Some say you can track key moments in your life by the music you heard at that time, that songs and memories are linked. For example “You do something to me” by Paul Weller – the first time I kissed my wife. I say I can do the same with smells – certain smells instantly take me back to places, times spent with people, events happening around me either mundane or extraordinary – all these memories are triggered by certain smells.
Orange scented bubblegum – the memory of thinking I had stood in bubblegum whilst walking down a path at RHS Wisley only to discover it was actually a Philadelphus “Belle Etoile” shrub creating that smell. I bought a plant of my own about four years ago but as yet it hasn’t recreated the same strength of smell for me. This smell means patience to me – as a gardener we have to have lots of it.
Slightly aging carpets, Warburtons white bread crumbs and salty homemade stew – a unique blend of smells which puts me straight back into my Grandma’s house. A very happy place for me so of course a smell I am keen to remember. I miss you Grandma, and I also miss your “fistful of salt” stews, even if my kidneys don’t!
Hot wet dust, made wet by a sudden downpour in a usually very arid land. A smell which conjures up memories I haven’t yet fully processed, of time spent in a country with a job I had that wouldn’t be on my list of “top ten holiday destinations”. Say no more, it’s probably for the best.
A certain chemical / plastic smell – Starwars toys as a boy. A very happy memory and how I wish I could recreate the excitement I used to feel when opening a new Starwars toy.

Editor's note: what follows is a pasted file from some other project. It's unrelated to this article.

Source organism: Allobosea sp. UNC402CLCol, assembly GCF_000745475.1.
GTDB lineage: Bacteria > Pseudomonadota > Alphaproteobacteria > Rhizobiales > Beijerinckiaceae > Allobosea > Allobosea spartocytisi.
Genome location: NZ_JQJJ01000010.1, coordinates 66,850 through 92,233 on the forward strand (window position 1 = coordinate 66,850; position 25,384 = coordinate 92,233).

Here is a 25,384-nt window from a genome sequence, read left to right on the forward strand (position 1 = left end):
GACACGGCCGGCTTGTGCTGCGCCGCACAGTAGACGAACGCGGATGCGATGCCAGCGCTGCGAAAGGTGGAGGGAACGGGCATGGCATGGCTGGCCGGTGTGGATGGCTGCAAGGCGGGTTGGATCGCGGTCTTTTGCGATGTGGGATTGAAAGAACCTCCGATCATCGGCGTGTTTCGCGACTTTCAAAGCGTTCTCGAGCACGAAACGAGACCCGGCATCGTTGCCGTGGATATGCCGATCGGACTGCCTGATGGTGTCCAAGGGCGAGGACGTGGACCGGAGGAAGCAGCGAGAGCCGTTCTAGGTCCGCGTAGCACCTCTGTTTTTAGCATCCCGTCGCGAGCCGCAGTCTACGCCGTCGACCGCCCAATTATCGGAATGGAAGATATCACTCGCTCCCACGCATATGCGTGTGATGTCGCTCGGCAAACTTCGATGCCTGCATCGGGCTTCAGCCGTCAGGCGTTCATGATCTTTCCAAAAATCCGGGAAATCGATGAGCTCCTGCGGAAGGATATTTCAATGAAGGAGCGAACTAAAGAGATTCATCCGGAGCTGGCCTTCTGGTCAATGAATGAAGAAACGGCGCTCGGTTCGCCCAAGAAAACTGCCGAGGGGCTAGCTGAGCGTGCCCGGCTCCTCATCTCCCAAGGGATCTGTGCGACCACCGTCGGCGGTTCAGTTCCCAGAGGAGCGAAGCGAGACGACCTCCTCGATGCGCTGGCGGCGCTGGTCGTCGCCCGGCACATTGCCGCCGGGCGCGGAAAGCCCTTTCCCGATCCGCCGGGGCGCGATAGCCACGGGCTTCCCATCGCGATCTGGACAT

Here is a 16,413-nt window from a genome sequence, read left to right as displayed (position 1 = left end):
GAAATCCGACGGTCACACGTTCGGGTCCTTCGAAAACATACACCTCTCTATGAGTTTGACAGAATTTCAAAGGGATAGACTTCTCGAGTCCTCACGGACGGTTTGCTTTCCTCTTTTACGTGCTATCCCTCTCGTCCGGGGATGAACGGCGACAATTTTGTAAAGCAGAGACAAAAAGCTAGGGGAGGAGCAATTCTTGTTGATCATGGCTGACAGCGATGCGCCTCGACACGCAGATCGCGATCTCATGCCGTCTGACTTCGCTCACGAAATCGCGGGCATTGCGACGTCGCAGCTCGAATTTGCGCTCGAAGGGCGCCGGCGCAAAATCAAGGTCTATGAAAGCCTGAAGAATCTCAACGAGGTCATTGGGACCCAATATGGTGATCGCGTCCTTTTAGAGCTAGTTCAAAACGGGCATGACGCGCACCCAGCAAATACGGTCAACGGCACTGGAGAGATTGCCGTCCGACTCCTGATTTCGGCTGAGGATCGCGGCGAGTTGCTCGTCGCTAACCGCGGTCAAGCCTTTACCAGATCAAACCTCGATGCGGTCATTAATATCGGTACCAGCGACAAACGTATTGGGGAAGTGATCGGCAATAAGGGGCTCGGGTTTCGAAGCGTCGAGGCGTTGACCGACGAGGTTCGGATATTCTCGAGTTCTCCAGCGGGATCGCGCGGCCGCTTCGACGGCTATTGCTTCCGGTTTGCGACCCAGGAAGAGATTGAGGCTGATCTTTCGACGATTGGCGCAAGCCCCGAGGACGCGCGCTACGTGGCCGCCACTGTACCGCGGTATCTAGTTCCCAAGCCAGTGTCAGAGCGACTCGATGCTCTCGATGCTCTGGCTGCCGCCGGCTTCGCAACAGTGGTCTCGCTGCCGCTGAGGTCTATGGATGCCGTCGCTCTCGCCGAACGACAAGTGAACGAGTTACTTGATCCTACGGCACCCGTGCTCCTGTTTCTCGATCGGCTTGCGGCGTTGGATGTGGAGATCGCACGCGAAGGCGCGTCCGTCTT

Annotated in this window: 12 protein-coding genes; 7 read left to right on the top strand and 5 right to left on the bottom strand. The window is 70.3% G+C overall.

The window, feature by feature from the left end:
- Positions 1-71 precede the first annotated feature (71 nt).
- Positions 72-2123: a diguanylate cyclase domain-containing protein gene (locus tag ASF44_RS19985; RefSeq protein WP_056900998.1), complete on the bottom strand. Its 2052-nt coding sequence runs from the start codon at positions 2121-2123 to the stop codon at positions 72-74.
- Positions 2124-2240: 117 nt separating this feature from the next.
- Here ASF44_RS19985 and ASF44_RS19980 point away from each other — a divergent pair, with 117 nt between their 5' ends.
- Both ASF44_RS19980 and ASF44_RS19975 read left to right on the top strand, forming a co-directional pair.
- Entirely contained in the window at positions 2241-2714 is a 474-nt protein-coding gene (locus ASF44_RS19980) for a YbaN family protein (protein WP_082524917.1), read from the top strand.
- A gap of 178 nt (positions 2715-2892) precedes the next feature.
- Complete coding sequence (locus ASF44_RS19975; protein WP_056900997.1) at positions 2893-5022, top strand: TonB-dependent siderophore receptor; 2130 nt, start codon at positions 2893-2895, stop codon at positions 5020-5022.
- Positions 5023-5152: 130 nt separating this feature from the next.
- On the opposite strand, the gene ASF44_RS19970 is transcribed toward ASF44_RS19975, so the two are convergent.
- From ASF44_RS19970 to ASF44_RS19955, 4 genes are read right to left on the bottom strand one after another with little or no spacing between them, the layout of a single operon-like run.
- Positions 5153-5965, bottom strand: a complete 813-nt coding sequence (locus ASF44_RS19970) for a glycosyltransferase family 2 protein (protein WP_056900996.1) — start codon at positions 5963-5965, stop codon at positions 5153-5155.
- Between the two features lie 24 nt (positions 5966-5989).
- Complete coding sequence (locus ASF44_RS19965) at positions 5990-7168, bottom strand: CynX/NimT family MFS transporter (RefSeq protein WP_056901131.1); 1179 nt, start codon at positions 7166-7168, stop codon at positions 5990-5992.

Blankets and flowers – straight away I’m in the hospital where both my daughters were born.
Incense, dust and “funny vimto” – a memory of going to church as a boy, the funny vimto was the smell of communion wine on the adults’ breath, the incense was because the Priest had a funny metal handbag thing he swung around and the dust was down to the fact that the Priest was far too busy well, Priesting rather than having the time to go round with a can of Mr Sheen and a yellow duster.
Tepid milk, poster paint and wet clothes – Reception Class at the Primary School I went too. I remember the milk used to have pictures of dinosaurs on the cartons and was never what you’d call “fresh”, also the wet clothing smell was because it seems to me it was always raining.
WD40, old leather and mechanical grease – the inside of the 1980s long wheelbase Landrover Safari that I first kissed my wife in. Oh fragrances, You do something to me.